There's plenty to like about Sparkroot, a new downtown coffee bar that is unique in both style and substance.
Sparkroot is the only place in the state that offers Blue Bottle Coffee. This roaster of Third Wave coffee—look that up in your Wikipedia—is known for its small-farm, organic products, and works with only a handful of coffeehouses across America.
The coffee is great—dark, rich and smooth. I loved the decaf Americano ($2.50), and the individual drip ($2.50) was equally delightful. There are plenty of espressos, ranging from $2.50 to $4.50. "All shots are pulled double ristretto," to quote the menu. There are also Souvia teas, and P&H sodas and juices (all $3). There are some interesting wines by the glass ($5) or bottle ($17), and an assortment of bottled craft beers ($4).
What Sparkroot doesn't have is basic iced coffee. Oh, you can get a glass of cold-brewed iced coffee, but it comes with milk, chicory and sugar. Plain, black, iced coffee is something the folks at Sparkroot should consider adding to the menu. This is a coffee bar in the desert, after all.
Oddly, there are no baked goods, either. No wonder website calls the menu "contrarian."
The décor is big-city, with lots of metal and wood and sparkly glass. It also has a loft and the biggest ceiling fan I've ever seen. Tiny touches are here and there—like the origami hanging in the windows along Congress Street, and works by local artists—make for a great vibe. The music was cool, too (although this old broad couldn't identify any of the songs). Sparkroot would be a great spot to meet friends, close a business deal or write the great American novel.
And then there's the food: The meatless menu is divided into three sections. Breakfast items are available all day. Sandwiches and salads are available from 11 a.m. to 9 p.m. And snacks, for lack of a better word, are available from 3 to 9 p.m.
The menu is dominated of pressed-cheese sandwiches ($6.50), which are served on bread that is all-crust. The menu says it's ciabatta; this is a clever idea, because the crust doesn't get soggy. The menu offers nice combinations of fillings, and you can also build your own sandwich from a wide assortment of choices.
We had sandwiches with gruyere, caramelized onions and house-made mustard; fontina, portabella and arugula; and mozzarella, tomato and basil. All were pretty good—but there wasn't a whole lot of filling. There were barely more than a couple of spoonfuls of caramelized onions, and the portabella mushrooms were in short supply. Even the cheese, except for the mozzarella, was skimpy. Pressed sandwiches shouldn't be overstuffed, but they shouldn't be so austere, either.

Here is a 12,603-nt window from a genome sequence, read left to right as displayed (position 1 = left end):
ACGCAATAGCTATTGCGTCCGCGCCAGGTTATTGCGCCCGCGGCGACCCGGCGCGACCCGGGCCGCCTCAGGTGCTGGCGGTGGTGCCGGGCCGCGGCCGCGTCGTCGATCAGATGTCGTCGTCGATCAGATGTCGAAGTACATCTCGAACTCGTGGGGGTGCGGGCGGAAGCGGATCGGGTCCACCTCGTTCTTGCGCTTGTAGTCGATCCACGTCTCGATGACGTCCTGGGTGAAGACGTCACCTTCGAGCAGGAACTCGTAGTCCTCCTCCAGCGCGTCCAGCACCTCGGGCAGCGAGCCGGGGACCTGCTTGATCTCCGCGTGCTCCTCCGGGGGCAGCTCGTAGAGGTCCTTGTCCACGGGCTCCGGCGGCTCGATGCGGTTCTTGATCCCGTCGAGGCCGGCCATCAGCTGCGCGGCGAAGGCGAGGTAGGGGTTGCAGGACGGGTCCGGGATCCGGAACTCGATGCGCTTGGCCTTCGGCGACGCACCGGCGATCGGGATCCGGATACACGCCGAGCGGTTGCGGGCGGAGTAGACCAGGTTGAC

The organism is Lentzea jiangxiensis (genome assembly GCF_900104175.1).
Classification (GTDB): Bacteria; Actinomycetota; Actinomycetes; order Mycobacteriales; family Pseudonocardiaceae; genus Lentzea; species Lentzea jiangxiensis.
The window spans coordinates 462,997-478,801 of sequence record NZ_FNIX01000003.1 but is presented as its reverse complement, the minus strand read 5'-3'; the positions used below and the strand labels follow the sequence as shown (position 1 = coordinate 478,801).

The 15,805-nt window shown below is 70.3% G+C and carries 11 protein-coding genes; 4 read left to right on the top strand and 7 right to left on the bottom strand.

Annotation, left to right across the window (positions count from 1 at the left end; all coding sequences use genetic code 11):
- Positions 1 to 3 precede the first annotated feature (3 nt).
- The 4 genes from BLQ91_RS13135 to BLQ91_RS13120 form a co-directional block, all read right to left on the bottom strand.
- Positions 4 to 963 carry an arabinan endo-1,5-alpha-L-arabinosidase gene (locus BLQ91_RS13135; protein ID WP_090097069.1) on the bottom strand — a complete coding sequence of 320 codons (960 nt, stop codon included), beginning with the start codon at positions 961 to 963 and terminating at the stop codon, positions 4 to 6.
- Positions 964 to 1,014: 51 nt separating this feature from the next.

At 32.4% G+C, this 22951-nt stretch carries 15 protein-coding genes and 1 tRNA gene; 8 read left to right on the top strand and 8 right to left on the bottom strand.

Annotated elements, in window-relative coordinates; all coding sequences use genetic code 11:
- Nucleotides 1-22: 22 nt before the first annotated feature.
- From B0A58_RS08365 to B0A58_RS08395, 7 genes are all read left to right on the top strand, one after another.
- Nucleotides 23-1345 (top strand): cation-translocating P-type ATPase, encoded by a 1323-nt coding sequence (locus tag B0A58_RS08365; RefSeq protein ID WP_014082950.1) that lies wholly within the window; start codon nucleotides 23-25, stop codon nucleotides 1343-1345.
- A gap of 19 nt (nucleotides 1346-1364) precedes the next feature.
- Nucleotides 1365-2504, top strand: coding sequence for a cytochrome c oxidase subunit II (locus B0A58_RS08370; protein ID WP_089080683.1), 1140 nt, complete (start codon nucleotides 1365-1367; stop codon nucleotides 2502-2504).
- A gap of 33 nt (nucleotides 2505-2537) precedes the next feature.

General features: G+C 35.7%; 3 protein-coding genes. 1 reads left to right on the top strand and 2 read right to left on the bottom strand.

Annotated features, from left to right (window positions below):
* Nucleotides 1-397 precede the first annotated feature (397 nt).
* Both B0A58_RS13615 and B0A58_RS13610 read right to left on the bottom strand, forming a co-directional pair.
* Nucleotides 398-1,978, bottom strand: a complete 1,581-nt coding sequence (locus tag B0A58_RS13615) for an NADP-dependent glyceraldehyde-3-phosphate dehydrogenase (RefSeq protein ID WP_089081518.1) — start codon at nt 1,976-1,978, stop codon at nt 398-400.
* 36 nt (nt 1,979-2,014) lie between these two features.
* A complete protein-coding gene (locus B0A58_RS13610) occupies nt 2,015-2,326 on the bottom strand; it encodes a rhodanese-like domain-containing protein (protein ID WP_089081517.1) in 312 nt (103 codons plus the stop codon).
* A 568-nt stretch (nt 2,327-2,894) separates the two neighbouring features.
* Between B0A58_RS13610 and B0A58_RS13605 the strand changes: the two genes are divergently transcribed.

The plates were indeed contrarian in a most-pleasant way. On one visit, we opted for one of the three salads ($6.50). It consisted of roasted beets with orange slices and baby arugula, all tossed with a bright sherry-shallot vinaigrette. Not only was it pretty with all those colors and textures; the flavors balanced, and the dressing was a perfect pairing.
We also got into the goat-cheese crostini ($7). Multigrain bread had been sliced thin, toasted and topped with tangy goat cheese and—this was the hook—roasted, drunken strawberries. The fruit added a sweet zing to the creamy cheese. These could become addicting; four were barely enough.
The hummus ($7), rather then being made with the ubiquitous chickpea, consisted of artichoke hearts ground into a thick, garlicky spread. Topped with toasted herbs and served with tiny triangles of toasted pita, this was the kind of nosh you'd expect at a cocktail party, not a coffee bar. Again, it was potentially addictive.
We took home some house-made granola with yogurt ($5), one order with maple walnut, and the other with applesauce almond. The only noticeable difference between the two was the nuts—but this was great granola. It was crunchy, fresh and just sweet enough to satisfy the old sweet tooth. The yogurt, too, was a fine example of what yogurt should be. It proved to be the perfect foil, in texture and tanginess, for the granola.
A fine finish to one of our visits was the dark-chocolate plate ($6). With a cup of Americano, I was in chocolate-junkie heaven. An assortment of small pieces was served on a stark, white plate. The bite-size pieces belied their big, rich goodness. One piece was slightly fruity; another had nuts. One was simply chocolate; another had a black-pepper finish.
Service was upbeat, friendly and young. You order at the counter, and there's an app on the cash register that allows customers to tap in the tip: You can opt for 10 percent, 15 percent or 20 percent, and it calculates the amount to the penny.
Sparkroot is a great addition to the growing downtown culinary scene. A few kinks need to be worked out—for example, more-generous sandwich fillings would go a long way in developing repeat customers.
But I'll stop by again. Downtown needs a place like Sparkroot; good coffee and a place to enjoy it are basic necessities.